No Sign of Malaysia Airlines Flight 370 Yet
Despite the efforts of 34 planes, 40 ships and search crews, there is no sign of the Malaysia Airlines flight that went missing two days ago, CNN reports.
"Unfortunately, ladies and gentlemen, we have not found anything that appear to be objects from the aircraft, let alone the aircraft," Azharuddin Abdul Rahman, director general of the Malaysian civil aviation department, told reporters Monday.
So, more than 48 hours later, the mysteries surrounding Malaysia Airlines Flight 370 - and the true identifies of some of its passengers - remain intact.
The only lead investigators have is an oil slick that a Vietnamese plane spotted, 90 miles south of Vietnam's Tho Chu Island in the Gulf of Thailand.
No emergency signal has been detected by any search vessels or aircraft. And family members of passengers are being told to prepare for the worst.
So far, nothing
Malaysia Airlines Flight 370 took off from Kuala Lumpur early Saturday morning. The Boeing 777-200ER, carrying 227 passengers and 12 crew members, went missing while flying to Beijing.
Since then, teams of searchers from Vietnam, China, Singapore, Indonesia, USA, Thailand, Australia and the Philippines have been working alongside Malaysians to scour the Gulf of Thailand, part of the South China Sea that lies between several Southeast Asian countries.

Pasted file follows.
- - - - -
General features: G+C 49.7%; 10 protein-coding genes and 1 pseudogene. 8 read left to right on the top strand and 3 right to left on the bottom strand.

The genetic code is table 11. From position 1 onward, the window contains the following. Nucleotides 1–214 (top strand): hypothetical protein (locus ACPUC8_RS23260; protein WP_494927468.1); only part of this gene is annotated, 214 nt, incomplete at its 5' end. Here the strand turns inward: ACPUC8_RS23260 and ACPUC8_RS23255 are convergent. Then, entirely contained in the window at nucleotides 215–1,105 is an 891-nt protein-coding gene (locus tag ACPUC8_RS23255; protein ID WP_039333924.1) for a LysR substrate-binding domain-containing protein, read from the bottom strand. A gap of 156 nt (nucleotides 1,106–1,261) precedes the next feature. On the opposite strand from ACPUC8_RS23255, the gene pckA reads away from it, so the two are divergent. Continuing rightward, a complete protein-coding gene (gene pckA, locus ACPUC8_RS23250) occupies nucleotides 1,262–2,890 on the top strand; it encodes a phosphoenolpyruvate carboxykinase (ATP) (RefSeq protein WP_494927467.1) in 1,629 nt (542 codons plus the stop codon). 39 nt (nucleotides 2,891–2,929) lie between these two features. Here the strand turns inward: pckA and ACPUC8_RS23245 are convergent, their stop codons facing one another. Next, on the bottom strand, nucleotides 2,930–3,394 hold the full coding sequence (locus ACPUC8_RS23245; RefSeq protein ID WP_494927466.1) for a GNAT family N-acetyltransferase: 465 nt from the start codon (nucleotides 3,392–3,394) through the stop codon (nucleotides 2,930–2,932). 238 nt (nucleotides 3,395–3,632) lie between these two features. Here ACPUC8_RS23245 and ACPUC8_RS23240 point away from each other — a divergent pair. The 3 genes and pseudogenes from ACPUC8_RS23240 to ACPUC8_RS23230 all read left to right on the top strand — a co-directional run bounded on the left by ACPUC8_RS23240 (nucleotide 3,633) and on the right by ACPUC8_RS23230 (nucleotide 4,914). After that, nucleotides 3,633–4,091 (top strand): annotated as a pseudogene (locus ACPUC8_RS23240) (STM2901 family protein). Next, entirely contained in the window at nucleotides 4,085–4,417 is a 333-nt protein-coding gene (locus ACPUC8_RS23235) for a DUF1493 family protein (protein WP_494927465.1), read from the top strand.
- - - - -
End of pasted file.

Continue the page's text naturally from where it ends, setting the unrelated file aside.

The focus has now shifted to the Andaman Sea, near Thailand's border after radar data indicated the plane may have turned around to head back to Kuala Lumpur.
But the pilot appeared to have given no signal to authorities that he was turning around.e need concrete evidence," Rahman said. "We are increasing our efforts to do what we have to do."
At least two people on board were traveling on passports stolen from an Austrian and an Italian.
The two passengers who used the passports in question appear to have bought their tickets together.
"Whilst it is too soon to speculate about any connection between these stolen passports and the missing plane, it is clearly of great concern that any passenger was able to board an international flight using a stolen passport listed in INTERPOL's databases," said Interpol Secretary General Ronald K. Noble in a statement.
The passport mystery raised concerns about the possibility of terrorism, but officials cautioned that it was still too early to arrive at any conclusions.
One possible explanation for the use of the stolen passports is illegal immigration.
There are previous cases of illegal immigrants using fake passports to try to enter Western countries. And Southeast Asia is known to be a booming market for stolen passports
Five passengers ended up not boarding the aircraft. Their bags were removed and were not on board the jet when it disappeared, Rahman said at Monday's briefing.
Could the plane have been hijacked? "We are looking at every angle, every aspect. We are looking at every inch of the sea", Rahman said.